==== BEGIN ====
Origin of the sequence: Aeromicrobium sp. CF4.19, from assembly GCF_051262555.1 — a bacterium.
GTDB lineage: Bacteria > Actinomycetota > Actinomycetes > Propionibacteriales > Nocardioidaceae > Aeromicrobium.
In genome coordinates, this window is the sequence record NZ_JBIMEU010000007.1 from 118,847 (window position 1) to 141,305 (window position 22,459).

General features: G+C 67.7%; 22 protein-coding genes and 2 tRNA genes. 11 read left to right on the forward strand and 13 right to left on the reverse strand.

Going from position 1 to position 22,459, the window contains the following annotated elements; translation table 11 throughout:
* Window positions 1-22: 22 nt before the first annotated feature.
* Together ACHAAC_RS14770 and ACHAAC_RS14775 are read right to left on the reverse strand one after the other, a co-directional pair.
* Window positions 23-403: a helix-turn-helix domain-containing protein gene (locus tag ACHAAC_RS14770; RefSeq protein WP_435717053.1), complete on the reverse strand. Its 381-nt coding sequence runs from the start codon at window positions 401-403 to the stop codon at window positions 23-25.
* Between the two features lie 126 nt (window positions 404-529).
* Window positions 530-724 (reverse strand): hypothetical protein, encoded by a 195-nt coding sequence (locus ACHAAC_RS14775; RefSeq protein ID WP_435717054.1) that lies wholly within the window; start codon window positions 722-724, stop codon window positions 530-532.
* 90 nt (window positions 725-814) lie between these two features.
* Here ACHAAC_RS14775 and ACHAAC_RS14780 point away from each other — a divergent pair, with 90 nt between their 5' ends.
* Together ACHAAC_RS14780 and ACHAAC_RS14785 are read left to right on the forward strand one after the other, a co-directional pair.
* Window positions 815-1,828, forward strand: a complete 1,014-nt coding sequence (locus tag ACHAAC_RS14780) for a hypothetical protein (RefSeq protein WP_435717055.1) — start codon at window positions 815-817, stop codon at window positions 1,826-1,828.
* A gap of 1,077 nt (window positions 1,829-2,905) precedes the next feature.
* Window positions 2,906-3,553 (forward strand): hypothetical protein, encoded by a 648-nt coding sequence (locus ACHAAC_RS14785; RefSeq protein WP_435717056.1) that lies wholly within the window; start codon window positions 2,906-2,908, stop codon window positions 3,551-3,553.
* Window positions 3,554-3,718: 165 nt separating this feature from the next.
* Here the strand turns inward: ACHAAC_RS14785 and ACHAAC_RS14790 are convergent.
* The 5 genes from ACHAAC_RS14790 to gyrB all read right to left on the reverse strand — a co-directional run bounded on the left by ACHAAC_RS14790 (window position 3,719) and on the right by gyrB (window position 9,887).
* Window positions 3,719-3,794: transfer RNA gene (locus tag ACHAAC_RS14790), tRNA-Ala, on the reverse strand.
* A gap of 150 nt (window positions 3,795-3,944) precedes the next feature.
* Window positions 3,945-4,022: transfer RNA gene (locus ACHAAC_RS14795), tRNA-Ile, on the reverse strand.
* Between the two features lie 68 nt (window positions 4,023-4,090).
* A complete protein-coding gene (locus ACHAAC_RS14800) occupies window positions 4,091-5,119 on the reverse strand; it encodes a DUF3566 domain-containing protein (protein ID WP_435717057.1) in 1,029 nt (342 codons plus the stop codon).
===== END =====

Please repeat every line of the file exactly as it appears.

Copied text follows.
Origin of the sequence: Aeromicrobium sp. CF4.19, from assembly GCF_051262555.1 — a bacterium.
GTDB lineage: Bacteria > Actinomycetota > Actinomycetes > Propionibacteriales > Nocardioidaceae > Aeromicrobium.
In genome coordinates, this window is the sequence record NZ_JBIMEU010000007.1 from 118,847 (window position 1) to 141,305 (window position 22,459).

General features: G+C 67.7%; 22 protein-coding genes and 2 tRNA genes. 11 read left to right on the forward strand and 13 right to left on the reverse strand.

Going from position 1 to position 22,459, the window contains the following annotated elements; translation table 11 throughout:
* Window positions 1-22: 22 nt before the first annotated feature.
* Together ACHAAC_RS14770 and ACHAAC_RS14775 are read right to left on the reverse strand one after the other, a co-directional pair.
* Window positions 23-403: a helix-turn-helix domain-containing protein gene (locus tag ACHAAC_RS14770; RefSeq protein WP_435717053.1), complete on the reverse strand. Its 381-nt coding sequence runs from the start codon at window positions 401-403 to the stop codon at window positions 23-25.
* Between the two features lie 126 nt (window positions 404-529).
* Window positions 530-724 (reverse strand): hypothetical protein, encoded by a 195-nt coding sequence (locus ACHAAC_RS14775; RefSeq protein ID WP_435717054.1) that lies wholly within the window; start codon window positions 722-724, stop codon window positions 530-532.
* 90 nt (window positions 725-814) lie between these two features.
* Here ACHAAC_RS14775 and ACHAAC_RS14780 point away from each other — a divergent pair, with 90 nt between their 5' ends.
* Together ACHAAC_RS14780 and ACHAAC_RS14785 are read left to right on the forward strand one after the other, a co-directional pair.
* Window positions 815-1,828, forward strand: a complete 1,014-nt coding sequence (locus tag ACHAAC_RS14780) for a hypothetical protein (RefSeq protein WP_435717055.1) — start codon at window positions 815-817, stop codon at window positions 1,826-1,828.
* A gap of 1,077 nt (window positions 1,829-2,905) precedes the next feature.
* Window positions 2,906-3,553 (forward strand): hypothetical protein, encoded by a 648-nt coding sequence (locus ACHAAC_RS14785; RefSeq protein WP_435717056.1) that lies wholly within the window; start codon window positions 2,906-2,908, stop codon window positions 3,551-3,553.
* Window positions 3,554-3,718: 165 nt separating this feature from the next.
* Here the strand turns inward: ACHAAC_RS14785 and ACHAAC_RS14790 are convergent.
* The 5 genes from ACHAAC_RS14790 to gyrB all read right to left on the reverse strand — a co-directional run bounded on the left by ACHAAC_RS14790 (window position 3,719) and on the right by gyrB (window position 9,887).
* Window positions 3,719-3,794: transfer RNA gene (locus tag ACHAAC_RS14790), tRNA-Ala, on the reverse strand.
* A gap of 150 nt (window positions 3,795-3,944) precedes the next feature.
* Window positions 3,945-4,022: transfer RNA gene (locus ACHAAC_RS14795), tRNA-Ile, on the reverse strand.
* Between the two features lie 68 nt (window positions 4,023-4,090).
* A complete protein-coding gene (locus ACHAAC_RS14800) occupies window positions 4,091-5,119 on the reverse strand; it encodes a DUF3566 domain-containing protein (protein ID WP_435717057.1) in 1,029 nt (342 codons plus the stop codon).